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Artículo

Pitfalls to avoid when using phage display for snake toxins

Antivenoms against bites and stings from snakes, spiders, and scorpions are associated with immunological side effects and high cost of production, since these therapies are still derived from the serum of hyper-immunized production animals. Biotechnological innovations within envenoming therapies a...

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Autor Principal: Laustsen, Andreas H.
Otros Autores: Lauridsen, Line Præst, Lomonte, Bruno, Andersen, Mikael Rørdam, Lohse, Brian
Formato: Artículo
Lenguaje: eng
Publicado: 2017
Materias:
Acceso en línea: http://dx.doi.org/10.1016/j.toxicon.2016.12.010
http://hdl.handle.net/10669/29542
Sumario:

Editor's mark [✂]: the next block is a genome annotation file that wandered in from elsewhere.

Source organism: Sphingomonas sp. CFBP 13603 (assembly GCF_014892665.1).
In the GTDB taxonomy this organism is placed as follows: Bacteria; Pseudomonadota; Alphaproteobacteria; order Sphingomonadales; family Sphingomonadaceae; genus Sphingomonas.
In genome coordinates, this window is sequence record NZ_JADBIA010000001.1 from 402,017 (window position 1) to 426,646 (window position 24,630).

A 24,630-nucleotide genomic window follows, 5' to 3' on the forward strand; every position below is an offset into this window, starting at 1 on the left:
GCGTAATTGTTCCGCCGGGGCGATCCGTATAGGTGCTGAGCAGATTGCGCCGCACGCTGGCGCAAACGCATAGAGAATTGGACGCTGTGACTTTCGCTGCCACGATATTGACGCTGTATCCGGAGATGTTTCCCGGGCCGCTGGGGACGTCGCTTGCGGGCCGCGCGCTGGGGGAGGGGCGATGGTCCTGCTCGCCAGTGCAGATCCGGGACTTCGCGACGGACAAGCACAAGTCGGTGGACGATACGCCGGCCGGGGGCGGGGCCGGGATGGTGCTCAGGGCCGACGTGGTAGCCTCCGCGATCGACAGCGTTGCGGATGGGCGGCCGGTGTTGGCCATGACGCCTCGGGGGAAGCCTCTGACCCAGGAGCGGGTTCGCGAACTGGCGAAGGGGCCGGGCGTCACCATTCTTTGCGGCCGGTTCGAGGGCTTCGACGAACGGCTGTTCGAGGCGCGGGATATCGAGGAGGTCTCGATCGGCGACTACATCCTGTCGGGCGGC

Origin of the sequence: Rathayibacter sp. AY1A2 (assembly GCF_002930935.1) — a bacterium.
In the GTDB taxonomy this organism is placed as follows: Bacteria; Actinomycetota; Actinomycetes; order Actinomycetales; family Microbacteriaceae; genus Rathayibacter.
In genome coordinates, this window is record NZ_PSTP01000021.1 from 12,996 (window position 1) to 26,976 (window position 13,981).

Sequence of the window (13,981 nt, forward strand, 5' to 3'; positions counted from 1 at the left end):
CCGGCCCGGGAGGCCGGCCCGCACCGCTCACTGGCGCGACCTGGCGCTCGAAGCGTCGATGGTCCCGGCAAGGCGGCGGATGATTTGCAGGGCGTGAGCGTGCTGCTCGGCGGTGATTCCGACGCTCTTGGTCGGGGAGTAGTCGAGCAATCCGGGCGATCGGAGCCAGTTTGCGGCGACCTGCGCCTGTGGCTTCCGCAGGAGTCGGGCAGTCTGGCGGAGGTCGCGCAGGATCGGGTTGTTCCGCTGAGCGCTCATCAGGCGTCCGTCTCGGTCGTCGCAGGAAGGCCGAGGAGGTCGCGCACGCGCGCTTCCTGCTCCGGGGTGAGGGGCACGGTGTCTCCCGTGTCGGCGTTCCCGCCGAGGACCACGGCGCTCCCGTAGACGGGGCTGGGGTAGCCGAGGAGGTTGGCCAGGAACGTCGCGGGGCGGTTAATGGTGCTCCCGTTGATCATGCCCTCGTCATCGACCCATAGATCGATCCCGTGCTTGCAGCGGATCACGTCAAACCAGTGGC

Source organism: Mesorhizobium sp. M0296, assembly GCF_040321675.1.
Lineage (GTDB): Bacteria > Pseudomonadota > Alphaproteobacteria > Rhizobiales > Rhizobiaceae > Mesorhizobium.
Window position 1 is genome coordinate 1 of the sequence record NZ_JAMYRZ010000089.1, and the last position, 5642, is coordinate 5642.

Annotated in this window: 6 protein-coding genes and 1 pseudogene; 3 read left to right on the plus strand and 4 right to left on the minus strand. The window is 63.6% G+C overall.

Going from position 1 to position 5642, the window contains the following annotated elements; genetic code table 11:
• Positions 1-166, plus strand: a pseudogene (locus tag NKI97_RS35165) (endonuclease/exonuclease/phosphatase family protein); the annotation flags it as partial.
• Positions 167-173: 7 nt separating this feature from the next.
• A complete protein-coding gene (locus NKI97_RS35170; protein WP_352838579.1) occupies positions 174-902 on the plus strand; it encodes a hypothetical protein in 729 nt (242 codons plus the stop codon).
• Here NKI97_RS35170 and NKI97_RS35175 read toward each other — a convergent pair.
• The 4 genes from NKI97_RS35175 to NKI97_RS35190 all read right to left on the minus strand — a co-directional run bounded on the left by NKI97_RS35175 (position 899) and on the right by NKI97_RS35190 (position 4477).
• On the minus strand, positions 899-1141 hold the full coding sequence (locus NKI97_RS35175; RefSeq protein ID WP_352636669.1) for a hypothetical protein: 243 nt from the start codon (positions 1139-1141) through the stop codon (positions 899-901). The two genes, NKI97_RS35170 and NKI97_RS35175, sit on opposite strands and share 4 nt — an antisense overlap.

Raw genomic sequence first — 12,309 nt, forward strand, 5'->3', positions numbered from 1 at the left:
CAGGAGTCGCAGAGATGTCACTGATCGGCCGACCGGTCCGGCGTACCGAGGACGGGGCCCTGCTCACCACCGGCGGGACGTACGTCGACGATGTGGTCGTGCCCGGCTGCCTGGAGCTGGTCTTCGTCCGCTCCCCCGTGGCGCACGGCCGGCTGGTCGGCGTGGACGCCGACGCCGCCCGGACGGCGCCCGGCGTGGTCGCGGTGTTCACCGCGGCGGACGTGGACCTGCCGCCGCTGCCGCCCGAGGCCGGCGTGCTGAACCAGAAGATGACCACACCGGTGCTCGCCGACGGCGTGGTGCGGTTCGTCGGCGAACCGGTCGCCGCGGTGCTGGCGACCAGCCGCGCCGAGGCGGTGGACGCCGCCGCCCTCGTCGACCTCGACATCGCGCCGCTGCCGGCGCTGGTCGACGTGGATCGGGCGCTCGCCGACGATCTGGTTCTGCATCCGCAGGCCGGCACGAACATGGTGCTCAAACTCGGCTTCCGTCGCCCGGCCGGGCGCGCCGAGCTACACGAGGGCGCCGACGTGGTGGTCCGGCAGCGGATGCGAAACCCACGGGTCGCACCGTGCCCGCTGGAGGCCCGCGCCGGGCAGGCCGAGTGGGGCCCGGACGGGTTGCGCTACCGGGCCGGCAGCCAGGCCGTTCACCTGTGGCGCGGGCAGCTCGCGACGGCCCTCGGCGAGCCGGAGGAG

Antivenoms against bites and stings from snakes, spiders, and scorpions are associated with immunological side effects and high cost of production, since these therapies are still derived from the serum of hyper-immunized production animals. Biotechnological innovations within envenoming therapies are thus warranted, and phage display technology may be a promising avenue for bringing antivenoms into the modern era of biologics. Although phage display technology represents a robust and high-throughput approach for the discovery of antibody-based antitoxins, several pitfalls may present themselves when animal toxins are used as targets for phage display selection. Here, we report selected critical challenges from our own phage display experiments associated with biotinylation of antigens, clone picking, and the presence of amber codons within antibody fragment structures in some phage display libraries. These challenges may be detrimental to the outcome of phage display experiments, and we aim to help other researchers avoiding these pitfalls by presenting their solutions.